As for agents’ very existence minimising opportunities at the Bar, I’m not sure I believe that it is so simple. If it were not for agents then probably a lot of the work would be soaked up by in-house paralegals (as the post seems to suggest). It is true that agents do an incredible number of hearings compared to counsel/solicitors, but they were shut out of some of the really high volume stuff (Stage 3s) a while ago. Added to which, the County Court is far from the be all and end all for the Bar- agents don’t touch the Crown, Mags, Family hearings, many County Court hearings etc. Bringing in a requirement to have professional lawyers in the Tribunals would do much more to improve the Bar’s monopoly on advocacy, as would ditching remote hearings completely- I don’t suggest that either of those things be done, to be clear.

    So far as the public interest, rather than our narrow professional interest, is concerned I’d say this; I have yet to hear of an agent behaving badly, but if they were to then there would in all probability be no shortage of homes for a complaint. Most LPC agents are in the invidious position of being vulnerable to complaints to either the SRA or the BSB! It is laughable to suggest that they are unregulated and free to do as they please.

    • Giles Peaker

      There are two things here. First, this is not about LPC per se, but about the operation and boundaries of the LSA. Second, there is no requirement for agents to be SRA or BSB regulated, and it is far from clear that they would fall under the remit of either, even if registered.

  3. Oliver Winters

    Whilst I think we can all understand the concerns about unregulated persons providing advocacy in these kinds of hearings, in eviction and mortgage cases at least it seems the system is heavily reliant on solicitors agents and paralegals (at least where I am). It would seem excessive to require barristers and solicitor-advocates in every single case and doubtless it is helpful to the courts and to tenants and mortgagees to have someone help them with a ten minute hearing that can have hugely serious consequences but in which the legal questions are almost always routine.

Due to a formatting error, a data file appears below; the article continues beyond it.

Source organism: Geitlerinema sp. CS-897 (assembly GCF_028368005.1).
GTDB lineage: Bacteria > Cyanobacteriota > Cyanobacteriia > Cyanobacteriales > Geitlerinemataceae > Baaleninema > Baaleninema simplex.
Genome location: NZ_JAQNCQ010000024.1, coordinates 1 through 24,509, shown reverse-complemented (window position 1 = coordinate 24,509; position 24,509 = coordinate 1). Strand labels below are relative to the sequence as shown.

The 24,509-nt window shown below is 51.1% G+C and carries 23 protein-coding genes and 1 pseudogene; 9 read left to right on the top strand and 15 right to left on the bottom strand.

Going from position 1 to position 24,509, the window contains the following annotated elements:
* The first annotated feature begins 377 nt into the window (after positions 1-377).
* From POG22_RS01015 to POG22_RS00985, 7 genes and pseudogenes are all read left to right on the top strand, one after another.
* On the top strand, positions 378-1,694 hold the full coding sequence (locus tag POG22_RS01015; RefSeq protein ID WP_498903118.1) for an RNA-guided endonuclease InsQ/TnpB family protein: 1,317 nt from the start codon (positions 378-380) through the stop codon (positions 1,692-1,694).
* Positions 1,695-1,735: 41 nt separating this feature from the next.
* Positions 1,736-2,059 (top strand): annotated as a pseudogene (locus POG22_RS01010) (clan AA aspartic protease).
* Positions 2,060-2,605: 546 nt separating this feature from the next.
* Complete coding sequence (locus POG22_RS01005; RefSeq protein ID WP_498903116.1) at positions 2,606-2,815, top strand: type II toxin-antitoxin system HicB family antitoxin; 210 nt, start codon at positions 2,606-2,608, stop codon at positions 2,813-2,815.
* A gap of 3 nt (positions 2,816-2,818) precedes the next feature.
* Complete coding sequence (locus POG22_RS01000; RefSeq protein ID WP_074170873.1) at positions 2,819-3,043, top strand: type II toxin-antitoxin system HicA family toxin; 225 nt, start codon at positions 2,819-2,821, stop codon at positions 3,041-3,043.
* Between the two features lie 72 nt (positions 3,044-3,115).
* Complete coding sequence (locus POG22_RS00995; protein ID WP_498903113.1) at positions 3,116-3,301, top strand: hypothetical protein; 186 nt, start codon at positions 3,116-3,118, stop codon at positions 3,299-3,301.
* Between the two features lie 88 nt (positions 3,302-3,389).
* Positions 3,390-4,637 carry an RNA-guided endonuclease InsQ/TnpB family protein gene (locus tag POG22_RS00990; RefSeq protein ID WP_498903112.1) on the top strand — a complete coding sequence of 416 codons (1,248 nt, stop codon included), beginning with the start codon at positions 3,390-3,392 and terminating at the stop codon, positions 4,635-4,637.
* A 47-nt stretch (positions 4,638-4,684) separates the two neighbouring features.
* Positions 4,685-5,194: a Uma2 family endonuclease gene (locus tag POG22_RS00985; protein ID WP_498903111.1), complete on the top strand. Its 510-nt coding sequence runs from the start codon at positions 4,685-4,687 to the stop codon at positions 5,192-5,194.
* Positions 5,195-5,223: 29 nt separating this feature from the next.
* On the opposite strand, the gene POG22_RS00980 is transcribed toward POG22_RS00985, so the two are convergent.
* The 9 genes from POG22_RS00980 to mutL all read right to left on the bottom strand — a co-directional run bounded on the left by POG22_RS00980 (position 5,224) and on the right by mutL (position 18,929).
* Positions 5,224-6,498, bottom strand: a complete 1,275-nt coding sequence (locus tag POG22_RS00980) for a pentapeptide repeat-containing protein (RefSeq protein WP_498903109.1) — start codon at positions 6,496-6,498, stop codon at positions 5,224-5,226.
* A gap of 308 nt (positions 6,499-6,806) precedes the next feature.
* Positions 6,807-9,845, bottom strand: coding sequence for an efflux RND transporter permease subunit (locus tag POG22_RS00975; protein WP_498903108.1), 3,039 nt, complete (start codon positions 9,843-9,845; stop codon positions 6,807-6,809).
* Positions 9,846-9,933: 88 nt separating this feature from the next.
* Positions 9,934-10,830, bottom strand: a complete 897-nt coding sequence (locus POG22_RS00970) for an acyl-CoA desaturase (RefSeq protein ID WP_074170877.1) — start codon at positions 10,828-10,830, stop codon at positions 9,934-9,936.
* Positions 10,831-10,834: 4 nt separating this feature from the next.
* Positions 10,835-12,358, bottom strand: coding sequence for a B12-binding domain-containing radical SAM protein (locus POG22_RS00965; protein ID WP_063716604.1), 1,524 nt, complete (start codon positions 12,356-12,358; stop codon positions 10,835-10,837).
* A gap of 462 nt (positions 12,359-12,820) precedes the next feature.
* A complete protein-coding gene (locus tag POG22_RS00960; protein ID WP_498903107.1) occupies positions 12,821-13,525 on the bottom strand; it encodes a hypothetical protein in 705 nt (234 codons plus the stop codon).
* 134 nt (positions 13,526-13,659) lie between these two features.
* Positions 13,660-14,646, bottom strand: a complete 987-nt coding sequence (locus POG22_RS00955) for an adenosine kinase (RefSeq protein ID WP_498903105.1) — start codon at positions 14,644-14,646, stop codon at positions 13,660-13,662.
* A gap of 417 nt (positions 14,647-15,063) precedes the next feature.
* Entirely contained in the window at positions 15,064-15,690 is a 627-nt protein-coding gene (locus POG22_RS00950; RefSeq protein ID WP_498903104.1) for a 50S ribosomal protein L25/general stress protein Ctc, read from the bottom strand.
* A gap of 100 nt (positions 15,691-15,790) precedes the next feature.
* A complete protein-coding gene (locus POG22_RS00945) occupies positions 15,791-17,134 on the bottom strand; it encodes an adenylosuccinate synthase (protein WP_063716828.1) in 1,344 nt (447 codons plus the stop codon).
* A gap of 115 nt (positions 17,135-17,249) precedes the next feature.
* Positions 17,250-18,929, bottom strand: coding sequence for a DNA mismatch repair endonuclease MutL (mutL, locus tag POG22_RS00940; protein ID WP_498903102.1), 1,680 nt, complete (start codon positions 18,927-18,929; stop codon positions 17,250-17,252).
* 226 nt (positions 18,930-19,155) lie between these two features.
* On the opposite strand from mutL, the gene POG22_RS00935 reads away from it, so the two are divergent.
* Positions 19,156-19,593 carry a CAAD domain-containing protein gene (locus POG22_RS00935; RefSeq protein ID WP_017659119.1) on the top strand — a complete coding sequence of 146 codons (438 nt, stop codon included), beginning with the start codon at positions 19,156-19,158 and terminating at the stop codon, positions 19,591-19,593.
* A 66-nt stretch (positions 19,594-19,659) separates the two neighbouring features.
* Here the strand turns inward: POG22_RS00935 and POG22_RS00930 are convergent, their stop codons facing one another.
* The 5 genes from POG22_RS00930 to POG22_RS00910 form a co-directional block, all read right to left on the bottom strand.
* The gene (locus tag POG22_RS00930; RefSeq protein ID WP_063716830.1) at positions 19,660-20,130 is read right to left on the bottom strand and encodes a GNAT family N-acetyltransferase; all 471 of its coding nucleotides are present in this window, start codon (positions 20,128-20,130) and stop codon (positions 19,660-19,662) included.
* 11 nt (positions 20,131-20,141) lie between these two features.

The case seems thinner for landlords and mortgagors but of course many landlords are not wealthy at all and the rental property will often be a key source of income for them – so if they have a non-paying tenant they are unlikely to be able to afford expensive representation!

    To echo what you and others have said, really what we need is that this situation be formalised – the courts confirm exactly what kinds of hearings this should be allowed in, and what the requirements are, and a regulatory solution be found to ensure that there can be some redress when there is misconduct or poor service.

    • Giles Peaker

      The agents don’t represent tenants or mortgagees. Paralegals employed by a solicitor are a different thing again, I’d say clearly within LSA. A ‘paralegal’ not employed by a solicitor is just a person.

  4. Oliver Winters

    Yes re paralegals employed by solicitors or other authorised bodies. But sometimes it is not clear when their rights of audience are automatic or should be requested from the judge (because of confusion over exactly what kinds of hearings are the sort that would have been ‘in chambers’ before the CPR). Seems to be commonly regarded for possession hearings, but on what basis?

    Re solicitor’s agents yes, but as I say, understandably this is still necessary for many landlords to keep costs down. Especially when tenants are rarely good for any costs orders made against them.

    • Giles Peaker

      If not in chambers then no rights of audience for agent or paralegal, requested or not. This is not in any doubt. I’m surprised you think so, given your set up.

      As to landlords keeping costs down, I genuinely don’t think that is a reason for avoiding the LSA requirements, just as it wouldn’t be for tenants.

  5. Barry Beavis

    Halborg v. Apple (UK) Ltd & O2 Holdings Ltd County Court at Central London. HHJ Backhouse, 3 May 2022, suggests that there are
    Rights of Audience for a Solicitors Agenti n the County Court. The term “in Chambers” is an old one. Replaced somewhat by the terms “public” and “private”. Nearly all civil hearings are now public, bar where there are safety or confidentiality concerns.

    • Giles Peaker

      This is exactly the judgment this note is reporting on. And no, mortgage possession hearings, stays of eviction, and most (though not all) kinds of application hearings are still considered to be ‘in chambers’.